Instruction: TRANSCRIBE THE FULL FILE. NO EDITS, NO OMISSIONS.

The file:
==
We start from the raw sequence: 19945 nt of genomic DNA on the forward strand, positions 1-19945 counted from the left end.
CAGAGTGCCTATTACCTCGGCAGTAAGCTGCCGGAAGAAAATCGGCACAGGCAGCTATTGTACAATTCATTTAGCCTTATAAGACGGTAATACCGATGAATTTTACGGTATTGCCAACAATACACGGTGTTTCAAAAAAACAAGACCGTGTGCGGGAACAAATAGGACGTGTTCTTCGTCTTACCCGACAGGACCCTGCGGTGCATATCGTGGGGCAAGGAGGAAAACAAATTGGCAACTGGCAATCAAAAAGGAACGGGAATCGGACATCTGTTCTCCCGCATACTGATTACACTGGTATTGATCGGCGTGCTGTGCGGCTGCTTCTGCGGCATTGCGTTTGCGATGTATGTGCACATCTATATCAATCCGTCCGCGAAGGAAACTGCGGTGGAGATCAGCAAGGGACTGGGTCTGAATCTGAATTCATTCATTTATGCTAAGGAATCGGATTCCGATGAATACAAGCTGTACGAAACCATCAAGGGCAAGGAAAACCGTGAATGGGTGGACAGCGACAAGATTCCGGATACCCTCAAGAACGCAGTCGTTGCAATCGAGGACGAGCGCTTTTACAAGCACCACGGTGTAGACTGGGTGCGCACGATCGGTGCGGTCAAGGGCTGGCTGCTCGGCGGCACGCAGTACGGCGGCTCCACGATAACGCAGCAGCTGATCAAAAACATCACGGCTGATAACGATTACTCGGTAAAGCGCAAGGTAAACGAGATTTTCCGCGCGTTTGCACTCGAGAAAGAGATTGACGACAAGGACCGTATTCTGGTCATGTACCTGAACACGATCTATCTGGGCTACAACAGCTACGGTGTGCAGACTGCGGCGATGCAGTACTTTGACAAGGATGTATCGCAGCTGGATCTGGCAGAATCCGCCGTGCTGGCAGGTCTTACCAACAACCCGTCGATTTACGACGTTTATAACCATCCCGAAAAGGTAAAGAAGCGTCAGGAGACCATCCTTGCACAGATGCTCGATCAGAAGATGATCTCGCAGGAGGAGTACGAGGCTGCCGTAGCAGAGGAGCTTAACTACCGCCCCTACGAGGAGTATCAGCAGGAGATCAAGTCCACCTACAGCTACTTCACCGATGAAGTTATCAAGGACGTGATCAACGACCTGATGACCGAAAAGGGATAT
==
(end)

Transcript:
We start from the raw sequence: 19945 nt of genomic DNA on the forward strand, positions 1-19945 counted from the left end.
CAGAGTGCCTATTACCTCGGCAGTAAGCTGCCGGAAGAAAATCGGCACAGGCAGCTATTGTACAATTCATTTAGCCTTATAAGACGGTAATACCGATGAATTTTACGGTATTGCCAACAATACACGGTGTTTCAAAAAAACAAGACCGTGTGCGGGAACAAATAGGACGTGTTCTTCGTCTTACCCGACAGGACCCTGCGGTGCATATCGTGGGGCAAGGAGGAAAACAAATTGGCAACTGGCAATCAAAAAGGAACGGGAATCGGACATCTGTTCTCCCGCATACTGATTACACTGGTATTGATCGGCGTGCTGTGCGGCTGCTTCTGCGGCATTGCGTTTGCGATGTATGTGCACATCTATATCAATCCGTCCGCGAAGGAAACTGCGGTGGAGATCAGCAAGGGACTGGGTCTGAATCTGAATTCATTCATTTATGCTAAGGAATCGGATTCCGATGAATACAAGCTGTACGAAACCATCAAGGGCAAGGAAAACCGTGAATGGGTGGACAGCGACAAGATTCCGGATACCCTCAAGAACGCAGTCGTTGCAATCGAGGACGAGCGCTTTTACAAGCACCACGGTGTAGACTGGGTGCGCACGATCGGTGCGGTCAAGGGCTGGCTGCTCGGCGGCACGCAGTACGGCGGCTCCACGATAACGCAGCAGCTGATCAAAAACATCACGGCTGATAACGATTACTCGGTAAAGCGCAAGGTAAACGAGATTTTCCGCGCGTTTGCACTCGAGAAAGAGATTGACGACAAGGACCGTATTCTGGTCATGTACCTGAACACGATCTATCTGGGCTACAACAGCTACGGTGTGCAGACTGCGGCGATGCAGTACTTTGACAAGGATGTATCGCAGCTGGATCTGGCAGAATCCGCCGTGCTGGCAGGTCTTACCAACAACCCGTCGATTTACGACGTTTATAACCATCCCGAAAAGGTAAAGAAGCGTCAGGAGACCATCCTTGCACAGATGCTCGATCAGAAGATGATCTCGCAGGAGGAGTACGAGGCTGCCGTAGCAGAGGAGCTTAACTACCGCCCCTACGAGGAGTATCAGCAGGAGATCAAGTCCACCTACAGCTACTTCACCGATGAAGTTATCAAGGACGTGATCAACGACCTGATGACCGAAAAGGGATAT